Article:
A flash forward prologue the lightness project part two

Here is the second lesson from the lightness project mini-module! 

It follows directly from the idea of the "simple job" or "project." The suggestion is that you offer the reader a teaser or preview of where the story is going in a prologue.

A good prologue is about the future, not the past


Use your prologue as a taste of what's coming.

A good prologue is:

- short

- energetic and striking

- about the story to come

- not what has come before 

The challenge

Here is a challenge: imagine a cool scene from the middle or end of your story. Even better -- a scene that you haven't written yet but want to reach. Turn it in a one-page prologue for your story!

  • Sharon M Markatcheff says:

    Could you do this in a short story? Does it need a novel length story to work?

    • Sure! Might need to be even shorter – a few lines?

  • Charlotte Chrimes says:

    I’m curious – would you then still keep the “cool moment” scene in the novel in the place you originally had it? So repeat it? Or would you remove it and just hint at it in the narrative?

    • I would repeat it, I think! That’s what Boulley does in Firekeeper’s Daughter.

  • Steve Dennett says:

    This is extremely helpful. I’ve been struggling with where to start my novel, as it begins in the rather boring “normal world.” I tried a few prologues, but they didn’t feel right. This gave me the guidelines to write on the works!

  • Ralph from Chicago says:

    How would a prologue work in a detective story? [My detective is dressing to go on a motorcycle rally (her normal Saturday activity) and then gets a phone call or hears a news story about a murder that changes her plans.]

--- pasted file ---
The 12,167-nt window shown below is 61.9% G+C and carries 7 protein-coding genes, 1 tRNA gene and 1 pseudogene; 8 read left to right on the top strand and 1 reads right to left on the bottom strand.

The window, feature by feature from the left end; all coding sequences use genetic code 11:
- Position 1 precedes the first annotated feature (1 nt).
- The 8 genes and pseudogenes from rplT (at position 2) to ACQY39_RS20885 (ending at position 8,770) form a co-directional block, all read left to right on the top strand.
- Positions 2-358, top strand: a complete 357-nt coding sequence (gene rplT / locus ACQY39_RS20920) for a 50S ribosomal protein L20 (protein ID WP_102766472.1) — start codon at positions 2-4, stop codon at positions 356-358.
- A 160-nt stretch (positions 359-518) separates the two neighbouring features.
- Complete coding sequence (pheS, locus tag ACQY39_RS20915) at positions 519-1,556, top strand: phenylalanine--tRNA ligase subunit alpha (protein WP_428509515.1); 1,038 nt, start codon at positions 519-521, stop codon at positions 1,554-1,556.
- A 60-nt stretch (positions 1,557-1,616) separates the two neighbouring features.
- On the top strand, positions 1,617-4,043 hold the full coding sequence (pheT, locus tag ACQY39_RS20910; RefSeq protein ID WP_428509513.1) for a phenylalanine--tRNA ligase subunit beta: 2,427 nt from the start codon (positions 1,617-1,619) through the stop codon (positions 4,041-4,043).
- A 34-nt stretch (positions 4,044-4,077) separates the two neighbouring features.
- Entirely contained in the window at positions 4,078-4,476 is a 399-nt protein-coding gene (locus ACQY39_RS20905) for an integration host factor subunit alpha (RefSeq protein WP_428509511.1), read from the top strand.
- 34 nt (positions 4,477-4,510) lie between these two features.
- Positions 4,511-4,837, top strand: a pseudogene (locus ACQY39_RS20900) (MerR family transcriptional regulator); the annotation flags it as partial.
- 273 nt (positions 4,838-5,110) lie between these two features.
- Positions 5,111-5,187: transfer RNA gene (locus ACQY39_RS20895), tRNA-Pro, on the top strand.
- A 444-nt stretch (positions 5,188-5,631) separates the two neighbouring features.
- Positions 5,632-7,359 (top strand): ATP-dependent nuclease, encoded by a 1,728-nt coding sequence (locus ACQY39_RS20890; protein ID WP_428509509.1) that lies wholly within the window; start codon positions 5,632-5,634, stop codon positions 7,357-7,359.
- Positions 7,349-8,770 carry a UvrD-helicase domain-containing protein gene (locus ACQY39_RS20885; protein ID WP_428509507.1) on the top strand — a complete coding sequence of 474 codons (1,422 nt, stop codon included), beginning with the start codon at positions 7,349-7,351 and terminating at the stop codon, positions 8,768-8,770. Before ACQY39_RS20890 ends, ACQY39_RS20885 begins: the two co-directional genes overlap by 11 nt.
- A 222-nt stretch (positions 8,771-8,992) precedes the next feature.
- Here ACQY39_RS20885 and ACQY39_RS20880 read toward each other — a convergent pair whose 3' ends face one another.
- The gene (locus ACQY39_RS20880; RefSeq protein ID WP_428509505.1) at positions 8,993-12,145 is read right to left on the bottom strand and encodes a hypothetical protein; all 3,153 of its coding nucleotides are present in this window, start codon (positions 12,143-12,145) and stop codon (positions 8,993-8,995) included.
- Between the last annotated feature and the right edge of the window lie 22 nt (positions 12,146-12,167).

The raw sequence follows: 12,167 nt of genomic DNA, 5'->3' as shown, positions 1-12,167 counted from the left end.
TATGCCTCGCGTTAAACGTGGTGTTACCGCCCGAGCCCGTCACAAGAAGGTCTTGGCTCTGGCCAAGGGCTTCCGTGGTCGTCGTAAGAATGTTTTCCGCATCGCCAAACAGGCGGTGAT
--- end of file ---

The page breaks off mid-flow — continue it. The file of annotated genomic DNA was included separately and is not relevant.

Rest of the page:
• What should the form of the prologue be? How should it be structured? Does it in fact need to be structured in the way that a full scene should be structured, or can it just be a snippet of a scene with, for instance, no real ending? Is it better, for example, to use action or reflection? Or is this just totally open ended, depending on the book? Any guidelines on this?

    I have a snippet of a scene from the middle of my novel in mind, a scene that’s already drafted, but I wonder if this material would confuse readers due to its use of the institutional terminology inherent to the middle, but not to the opening movement, of this book.

  • Astrid Egger says:

    I have always avoided thinking about a prologue which may have had to do with my limited understanding of what it was. I saw it as a self-contained piece or world that somehow illuminated the story. Now this idea of a flash forward toward a significant scene or snippet in the book makes a lot of sense. If I understand this correctly, a prologue wouldn’t likely centre around the A-plot, or if A were alluded to, it wasn’t the main focus for the character in this particular segment. There are a few snippets that could audition for a prologue, and I am going to play with that idea to see which one was best.

  • Steve Dennett says:

    I like the flash forward idea, but after further consideration, have one question.

    In the body of the novel, when you reach to scene used for the prologue, what do you write? Do you use the same text as the prologue? Or perhaps write a new version of the scene? In either case I imagine you could fill in some details cut from the prologue to keep it tight.

    – Steve

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